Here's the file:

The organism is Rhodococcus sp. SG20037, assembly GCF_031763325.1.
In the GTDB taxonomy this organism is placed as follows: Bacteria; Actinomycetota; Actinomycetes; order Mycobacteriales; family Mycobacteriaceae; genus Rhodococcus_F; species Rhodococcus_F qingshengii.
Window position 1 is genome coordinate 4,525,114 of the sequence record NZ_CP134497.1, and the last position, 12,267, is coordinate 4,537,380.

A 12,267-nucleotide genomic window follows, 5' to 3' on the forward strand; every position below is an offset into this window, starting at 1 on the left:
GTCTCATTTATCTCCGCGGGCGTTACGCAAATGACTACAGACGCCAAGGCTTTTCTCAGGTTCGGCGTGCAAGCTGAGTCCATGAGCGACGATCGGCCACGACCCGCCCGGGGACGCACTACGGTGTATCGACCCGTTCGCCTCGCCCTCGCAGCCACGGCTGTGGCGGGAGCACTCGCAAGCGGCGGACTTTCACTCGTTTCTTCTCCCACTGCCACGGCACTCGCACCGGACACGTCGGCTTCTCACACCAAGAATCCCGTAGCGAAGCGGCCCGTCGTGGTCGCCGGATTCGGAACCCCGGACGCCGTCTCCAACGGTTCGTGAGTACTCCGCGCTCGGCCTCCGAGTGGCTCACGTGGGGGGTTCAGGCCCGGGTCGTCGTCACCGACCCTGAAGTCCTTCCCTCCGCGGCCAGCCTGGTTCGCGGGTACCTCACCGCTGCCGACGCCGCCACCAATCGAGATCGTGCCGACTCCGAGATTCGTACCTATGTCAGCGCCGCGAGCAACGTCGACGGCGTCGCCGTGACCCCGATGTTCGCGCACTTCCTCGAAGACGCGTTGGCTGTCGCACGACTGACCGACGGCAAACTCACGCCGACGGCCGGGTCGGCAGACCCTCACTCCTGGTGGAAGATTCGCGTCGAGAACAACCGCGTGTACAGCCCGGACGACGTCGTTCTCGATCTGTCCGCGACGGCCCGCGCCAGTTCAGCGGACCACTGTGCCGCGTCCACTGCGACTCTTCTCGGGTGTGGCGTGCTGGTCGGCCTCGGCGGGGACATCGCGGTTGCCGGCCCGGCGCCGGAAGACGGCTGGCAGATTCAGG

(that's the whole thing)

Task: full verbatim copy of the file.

The organism is Rhodococcus sp. SG20037, assembly GCF_031763325.1.
In the GTDB taxonomy this organism is placed as follows: Bacteria; Actinomycetota; Actinomycetes; order Mycobacteriales; family Mycobacteriaceae; genus Rhodococcus_F; species Rhodococcus_F qingshengii.
Window position 1 is genome coordinate 4,525,114 of the sequence record NZ_CP134497.1, and the last position, 12,267, is coordinate 4,537,380.

A 12,267-nucleotide genomic window follows, 5' to 3' on the forward strand; every position below is an offset into this window, starting at 1 on the left:
GTCTCATTTATCTCCGCGGGCGTTACGCAAATGACTACAGACGCCAAGGCTTTTCTCAGGTTCGGCGTGCAAGCTGAGTCCATGAGCGACGATCGGCCACGACCCGCCCGGGGACGCACTACGGTGTATCGACCCGTTCGCCTCGCCCTCGCAGCCACGGCTGTGGCGGGAGCACTCGCAAGCGGCGGACTTTCACTCGTTTCTTCTCCCACTGCCACGGCACTCGCACCGGACACGTCGGCTTCTCACACCAAGAATCCCGTAGCGAAGCGGCCCGTCGTGGTCGCCGGATTCGGAACCCCGGACGCCGTCTCCAACGGTTCGTGAGTACTCCGCGCTCGGCCTCCGAGTGGCTCACGTGGGGGGTTCAGGCCCGGGTCGTCGTCACCGACCCTGAAGTCCTTCCCTCCGCGGCCAGCCTGGTTCGCGGGTACCTCACCGCTGCCGACGCCGCCACCAATCGAGATCGTGCCGACTCCGAGATTCGTACCTATGTCAGCGCCGCGAGCAACGTCGACGGCGTCGCCGTGACCCCGATGTTCGCGCACTTCCTCGAAGACGCGTTGGCTGTCGCACGACTGACCGACGGCAAACTCACGCCGACGGCCGGGTCGGCAGACCCTCACTCCTGGTGGAAGATTCGCGTCGAGAACAACCGCGTGTACAGCCCGGACGACGTCGTTCTCGATCTGTCCGCGACGGCCCGCGCCAGTTCAGCGGACCACTGTGCCGCGTCCACTGCGACTCTTCTCGGGTGTGGCGTGCTGGTCGGCCTCGGCGGGGACATCGCGGTTGCCGGCCCGGCGCCGGAAGACGGCTGGCAGATTCAGG